At the moment, the TPA is in the midst of implementing a 10-year master plan that targets the development of a sustainable tourism industry by 2017, through the promotion of PNG as a unique cultural and adventure tourism destination as well as through attracting increased investment, which it believes will lead to greater economic development and higher employment within the country as a whole. While growth in international arrivals has been slightly below expectations, with the TPA projecting 220,000-250,000 arrivals for 2015 compared to the 198,000 recorded over the year, there is no doubt that overall arrivals, especially those in the leisure travel category, have improved markedly since the master plan went into effect.
Recently, the TPA has focused a lot of attention on increasing international awareness of PNG as a tourism destination. To this end, it has opened a number of promotional offices abroad and has also launched a user-friendly website aimed at educating potential visitors and facilitating their travel to the country. While the majority of these promotional offices are in locations that already send relatively large numbers of tourists to PNG, namely, Tokyo, Los Angeles, Sydney, Munich and London, there has also been a recent push to expand into other markets. In February 2015, for instance, the TPA opened an office in Shanghai as part of its plans to target the Chinese travel market.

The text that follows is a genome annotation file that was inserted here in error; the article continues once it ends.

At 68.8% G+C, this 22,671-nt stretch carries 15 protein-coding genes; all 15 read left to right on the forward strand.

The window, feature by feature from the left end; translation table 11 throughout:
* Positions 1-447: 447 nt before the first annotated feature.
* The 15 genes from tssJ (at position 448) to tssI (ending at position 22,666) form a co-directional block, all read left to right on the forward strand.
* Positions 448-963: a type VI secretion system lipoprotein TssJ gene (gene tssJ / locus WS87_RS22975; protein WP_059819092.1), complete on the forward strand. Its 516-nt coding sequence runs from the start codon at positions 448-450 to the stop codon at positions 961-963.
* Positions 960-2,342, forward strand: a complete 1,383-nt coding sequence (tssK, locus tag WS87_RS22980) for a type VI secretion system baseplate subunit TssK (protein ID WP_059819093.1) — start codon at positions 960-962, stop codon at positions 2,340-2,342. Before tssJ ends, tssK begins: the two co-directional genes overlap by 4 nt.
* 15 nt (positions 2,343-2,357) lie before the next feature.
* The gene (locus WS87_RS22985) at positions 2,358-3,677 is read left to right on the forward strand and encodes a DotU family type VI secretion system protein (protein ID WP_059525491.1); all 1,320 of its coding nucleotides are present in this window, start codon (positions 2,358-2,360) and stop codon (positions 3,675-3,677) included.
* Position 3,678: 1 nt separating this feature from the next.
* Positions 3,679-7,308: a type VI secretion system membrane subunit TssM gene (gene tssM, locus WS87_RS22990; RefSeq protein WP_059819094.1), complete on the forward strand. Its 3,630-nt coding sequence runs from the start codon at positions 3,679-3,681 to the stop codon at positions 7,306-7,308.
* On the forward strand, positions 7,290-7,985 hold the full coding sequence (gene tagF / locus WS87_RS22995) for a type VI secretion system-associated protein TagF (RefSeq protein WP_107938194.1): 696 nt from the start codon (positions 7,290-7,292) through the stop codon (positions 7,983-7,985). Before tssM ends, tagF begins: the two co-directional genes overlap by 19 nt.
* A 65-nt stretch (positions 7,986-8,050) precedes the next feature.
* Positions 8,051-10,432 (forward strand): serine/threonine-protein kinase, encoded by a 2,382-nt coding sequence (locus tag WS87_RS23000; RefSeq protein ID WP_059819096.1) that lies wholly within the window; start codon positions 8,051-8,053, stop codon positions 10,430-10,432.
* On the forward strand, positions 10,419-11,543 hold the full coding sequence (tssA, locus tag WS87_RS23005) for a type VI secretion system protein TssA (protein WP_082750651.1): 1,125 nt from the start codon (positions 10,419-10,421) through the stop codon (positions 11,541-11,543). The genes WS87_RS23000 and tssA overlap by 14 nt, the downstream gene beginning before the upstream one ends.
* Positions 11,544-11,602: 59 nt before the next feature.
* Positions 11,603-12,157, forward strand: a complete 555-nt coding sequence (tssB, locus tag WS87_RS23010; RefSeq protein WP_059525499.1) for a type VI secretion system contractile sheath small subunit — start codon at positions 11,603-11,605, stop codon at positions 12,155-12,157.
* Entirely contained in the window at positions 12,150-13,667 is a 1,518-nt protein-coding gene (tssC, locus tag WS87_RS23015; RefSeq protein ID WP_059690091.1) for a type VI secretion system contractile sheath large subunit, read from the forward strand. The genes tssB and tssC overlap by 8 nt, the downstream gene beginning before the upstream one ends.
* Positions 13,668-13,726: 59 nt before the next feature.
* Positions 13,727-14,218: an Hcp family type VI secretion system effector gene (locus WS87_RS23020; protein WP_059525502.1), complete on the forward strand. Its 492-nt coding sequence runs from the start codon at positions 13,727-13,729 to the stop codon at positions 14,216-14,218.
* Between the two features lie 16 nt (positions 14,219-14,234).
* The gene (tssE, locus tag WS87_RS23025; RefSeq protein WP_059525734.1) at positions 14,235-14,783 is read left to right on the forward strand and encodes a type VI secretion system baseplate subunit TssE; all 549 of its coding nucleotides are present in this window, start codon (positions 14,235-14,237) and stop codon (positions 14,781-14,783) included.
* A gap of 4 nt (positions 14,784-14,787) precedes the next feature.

The authorities see great untapped potential in nearby Asian markets, such as China. While acknowledging the continued importance of markets like Australia and the US, the TPA’s most recent visitor report, released in 2014, also cited growing intra-regional travel activity and discussed ways by which PNG could benefit from this trend. Furthermore, according to another report by the Pacific Asia Travel Association in May 2016, arrivals from China to other Asia-Pacific destinations are expected to rise from 102m in 2015 to 150m by 2020, accounting for 23% of all arrivals to destinations in the Asia-Pacific region.